The Event

The top floor of a defunct transformer factory at 213 Sterling Avenue in Toronto is the site of a recent event curated by claude wittmann and initiated by Shannon Cochrane of FADO Performance Art Centre. Following claude’s premise, the task of the three performers—Jo SiMalaya Alcampo, Simon Rabyniuk, and Yumi Onose—is to set something in motion on January 14th and then respond to it on January 15th. This event goes beyond simple responses to become a continuous bodily transformation spanning 26 hours and sweeping up performers, audiences, spaces, sounds and materials into its corporeality.

The Garden

Jo SiMalaya Alcampo, a powerful calming force, welcomes us. She sits on a carpet amongst plants arranged in a semi-circle. The audience is drawn closer to form another semi-circle: plants and audience now embrace Jo. Our Experience is transformed by the way we engage with each other. Jo tells us she grew up in her Lola’s (Grandmother’s) garden beneath the banana leaves, protected from the hot sun of the Philippines. As she speaks, a red spotlight lingers on the varnished wooden floor like a sunset…we are in a garden; Jo’s words and gestures transform our surroundings. Have we been here before? What we cannot remember is how the plants sing! They sing!

Jo SiMalaya Alcampo, 2011. Photo credit: Henry Chan

The Market

Next we hear a story about Jo visiting a sari-sari market with her Lola. A place where you can buy only 1 of each thing. Her Lola points with her lips to objects she wants to buy. Jo purses her lips. Stories are the most valuable currency.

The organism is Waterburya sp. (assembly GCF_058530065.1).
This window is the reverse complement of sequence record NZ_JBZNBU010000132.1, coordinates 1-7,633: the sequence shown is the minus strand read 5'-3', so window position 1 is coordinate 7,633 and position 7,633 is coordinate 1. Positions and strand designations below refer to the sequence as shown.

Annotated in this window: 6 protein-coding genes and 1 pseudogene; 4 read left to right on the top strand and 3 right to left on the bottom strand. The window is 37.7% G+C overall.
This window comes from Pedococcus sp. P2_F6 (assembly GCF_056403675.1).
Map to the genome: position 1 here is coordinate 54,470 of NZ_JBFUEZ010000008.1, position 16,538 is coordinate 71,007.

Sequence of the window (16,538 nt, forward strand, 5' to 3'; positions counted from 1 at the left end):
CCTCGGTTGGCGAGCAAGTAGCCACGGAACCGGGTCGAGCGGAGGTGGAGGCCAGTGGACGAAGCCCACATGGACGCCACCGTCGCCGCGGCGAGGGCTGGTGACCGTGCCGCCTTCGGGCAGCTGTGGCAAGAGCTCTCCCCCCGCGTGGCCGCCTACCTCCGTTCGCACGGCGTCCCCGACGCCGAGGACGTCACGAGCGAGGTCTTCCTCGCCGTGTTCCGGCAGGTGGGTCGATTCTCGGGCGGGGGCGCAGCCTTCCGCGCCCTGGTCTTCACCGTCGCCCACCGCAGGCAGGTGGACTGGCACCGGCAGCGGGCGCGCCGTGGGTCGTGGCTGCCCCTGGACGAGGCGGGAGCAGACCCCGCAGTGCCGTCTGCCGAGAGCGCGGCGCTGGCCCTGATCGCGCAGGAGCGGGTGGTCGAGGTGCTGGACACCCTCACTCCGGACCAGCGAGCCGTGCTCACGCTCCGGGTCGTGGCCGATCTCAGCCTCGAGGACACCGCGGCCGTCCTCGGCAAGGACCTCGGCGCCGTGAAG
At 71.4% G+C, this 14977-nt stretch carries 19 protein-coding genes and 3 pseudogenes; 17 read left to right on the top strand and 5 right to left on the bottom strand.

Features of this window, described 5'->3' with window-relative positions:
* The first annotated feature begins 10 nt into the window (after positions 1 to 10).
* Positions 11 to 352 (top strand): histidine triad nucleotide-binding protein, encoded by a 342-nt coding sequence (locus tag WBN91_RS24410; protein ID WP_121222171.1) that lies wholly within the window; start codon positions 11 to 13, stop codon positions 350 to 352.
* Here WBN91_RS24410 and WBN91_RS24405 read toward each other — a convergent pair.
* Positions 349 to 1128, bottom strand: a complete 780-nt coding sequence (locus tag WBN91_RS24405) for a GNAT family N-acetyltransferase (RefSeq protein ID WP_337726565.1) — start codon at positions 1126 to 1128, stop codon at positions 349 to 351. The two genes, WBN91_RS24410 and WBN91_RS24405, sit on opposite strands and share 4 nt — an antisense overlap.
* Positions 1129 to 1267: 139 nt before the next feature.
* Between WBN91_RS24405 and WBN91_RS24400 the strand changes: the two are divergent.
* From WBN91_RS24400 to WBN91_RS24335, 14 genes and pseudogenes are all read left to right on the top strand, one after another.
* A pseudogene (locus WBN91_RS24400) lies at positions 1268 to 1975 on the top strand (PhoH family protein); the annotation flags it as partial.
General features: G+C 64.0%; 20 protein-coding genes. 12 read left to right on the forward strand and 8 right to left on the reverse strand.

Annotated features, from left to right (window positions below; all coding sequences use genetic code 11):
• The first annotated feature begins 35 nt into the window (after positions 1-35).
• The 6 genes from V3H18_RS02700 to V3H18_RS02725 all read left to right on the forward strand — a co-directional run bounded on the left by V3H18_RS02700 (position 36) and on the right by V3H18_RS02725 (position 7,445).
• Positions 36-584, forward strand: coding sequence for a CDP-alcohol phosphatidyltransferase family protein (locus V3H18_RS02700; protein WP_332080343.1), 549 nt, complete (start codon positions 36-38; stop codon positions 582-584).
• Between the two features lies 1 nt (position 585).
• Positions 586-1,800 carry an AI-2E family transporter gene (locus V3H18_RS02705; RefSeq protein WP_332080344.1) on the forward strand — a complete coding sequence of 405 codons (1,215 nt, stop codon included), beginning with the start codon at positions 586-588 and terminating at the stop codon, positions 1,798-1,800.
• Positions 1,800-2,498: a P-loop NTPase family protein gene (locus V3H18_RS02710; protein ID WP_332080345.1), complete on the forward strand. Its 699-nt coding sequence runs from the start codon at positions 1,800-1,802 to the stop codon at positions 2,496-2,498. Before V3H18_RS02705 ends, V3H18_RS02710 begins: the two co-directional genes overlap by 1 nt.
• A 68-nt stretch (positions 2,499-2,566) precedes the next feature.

The Mint

Surveying the garden around her, Jo’s hand follows a line ending under a plant from where she pulls out a golden bottle cap! She smells it. She holds it towards the light, letting it linger a moment as a sedentary sun. Then Jo pushes the cap into a broad leaf, forcefully cutting it to make coins: Philippine pesos. I could feel the bottle cap against my fingers as I pressed it against the plant and could hear the crunching sound. Although it is sensual, making pesos creates wounds. To become the market, the garden first becomes the mint, and the plants become raw materials for the production of pesos. Gaps, holes, soul-wounds, physical shadows, clean geometric holes are what remain in the plants. On coins we read the presence of the state, we are supposed to feel unified; here the coins dismember. We must forget some things in order to live. A tragic yet beautiful silence descends. These wounds are the remnants of Jo’s dreams in the garden. What follows is punishment and isolation.

The Song

A story-teller is more a crowd than an individual. Jo’s hands linger near the growing leaves around her. These plants have parts that are missing—yet they sing! Conductive thread is infused into the plants’ bodies and connects to an electronic grid allowing each plant to speak, to tell a part of the story. When our bodies come close to these plants one of them makes isolated bells sounds; another, melodic instrumental sounds; the next, long mournful chanting sounds; and the last, is Jo’s own voice speaking. The sounds resemble and connect to traditional Philippine music. All the plants sing but the songs are full of sudden ruptures, breaks in connectivity, repetitions and re-starts like music skipping over wounds.